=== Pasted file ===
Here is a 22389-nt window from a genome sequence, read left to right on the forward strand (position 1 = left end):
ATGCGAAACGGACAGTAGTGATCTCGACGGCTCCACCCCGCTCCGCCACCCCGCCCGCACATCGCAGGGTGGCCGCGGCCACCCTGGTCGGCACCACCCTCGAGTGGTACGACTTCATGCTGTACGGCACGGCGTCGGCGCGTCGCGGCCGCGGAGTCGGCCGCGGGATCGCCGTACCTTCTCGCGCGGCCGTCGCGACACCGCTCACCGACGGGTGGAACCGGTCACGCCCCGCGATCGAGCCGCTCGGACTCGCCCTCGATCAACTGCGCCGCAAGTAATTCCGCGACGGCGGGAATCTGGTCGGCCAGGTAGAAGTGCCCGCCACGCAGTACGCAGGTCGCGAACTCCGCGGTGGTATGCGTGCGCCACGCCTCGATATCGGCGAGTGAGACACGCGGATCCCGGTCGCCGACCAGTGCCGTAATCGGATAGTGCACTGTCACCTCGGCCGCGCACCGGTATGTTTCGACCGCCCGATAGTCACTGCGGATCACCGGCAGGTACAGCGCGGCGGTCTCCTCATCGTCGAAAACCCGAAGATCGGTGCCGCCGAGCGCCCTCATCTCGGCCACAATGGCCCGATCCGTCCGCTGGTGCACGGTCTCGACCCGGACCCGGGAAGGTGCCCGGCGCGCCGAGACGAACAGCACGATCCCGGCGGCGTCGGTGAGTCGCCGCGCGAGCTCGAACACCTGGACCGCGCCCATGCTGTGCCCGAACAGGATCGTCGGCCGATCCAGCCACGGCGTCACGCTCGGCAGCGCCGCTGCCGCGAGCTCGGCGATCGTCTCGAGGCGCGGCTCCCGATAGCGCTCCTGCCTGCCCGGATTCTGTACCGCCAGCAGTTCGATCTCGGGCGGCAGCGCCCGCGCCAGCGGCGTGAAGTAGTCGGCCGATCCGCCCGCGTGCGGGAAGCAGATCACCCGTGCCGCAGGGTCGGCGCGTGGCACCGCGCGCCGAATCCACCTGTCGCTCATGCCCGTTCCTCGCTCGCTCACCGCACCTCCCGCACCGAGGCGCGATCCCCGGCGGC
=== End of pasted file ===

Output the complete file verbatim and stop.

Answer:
Here is a 22389-nt window from a genome sequence, read left to right on the forward strand (position 1 = left end):
ATGCGAAACGGACAGTAGTGATCTCGACGGCTCCACCCCGCTCCGCCACCCCGCCCGCACATCGCAGGGTGGCCGCGGCCACCCTGGTCGGCACCACCCTCGAGTGGTACGACTTCATGCTGTACGGCACGGCGTCGGCGCGTCGCGGCCGCGGAGTCGGCCGCGGGATCGCCGTACCTTCTCGCGCGGCCGTCGCGACACCGCTCACCGACGGGTGGAACCGGTCACGCCCCGCGATCGAGCCGCTCGGACTCGCCCTCGATCAACTGCGCCGCAAGTAATTCCGCGACGGCGGGAATCTGGTCGGCCAGGTAGAAGTGCCCGCCACGCAGTACGCAGGTCGCGAACTCCGCGGTGGTATGCGTGCGCCACGCCTCGATATCGGCGAGTGAGACACGCGGATCCCGGTCGCCGACCAGTGCCGTAATCGGATAGTGCACTGTCACCTCGGCCGCGCACCGGTATGTTTCGACCGCCCGATAGTCACTGCGGATCACCGGCAGGTACAGCGCGGCGGTCTCCTCATCGTCGAAAACCCGAAGATCGGTGCCGCCGAGCGCCCTCATCTCGGCCACAATGGCCCGATCCGTCCGCTGGTGCACGGTCTCGACCCGGACCCGGGAAGGTGCCCGGCGCGCCGAGACGAACAGCACGATCCCGGCGGCGTCGGTGAGTCGCCGCGCGAGCTCGAACACCTGGACCGCGCCCATGCTGTGCCCGAACAGGATCGTCGGCCGATCCAGCCACGGCGTCACGCTCGGCAGCGCCGCTGCCGCGAGCTCGGCGATCGTCTCGAGGCGCGGCTCCCGATAGCGCTCCTGCCTGCCCGGATTCTGTACCGCCAGCAGTTCGATCTCGGGCGGCAGCGCCCGCGCCAGCGGCGTGAAGTAGTCGGCCGATCCGCCCGCGTGCGGGAAGCAGATCACCCGTGCCGCAGGGTCGGCGCGTGGCACCGCGCGCCGAATCCACCTGTCGCTCATGCCCGTTCCTCGCTCGCTCACCGCACCTCCCGCACCGAGGCGCGATCCCCGGCGGC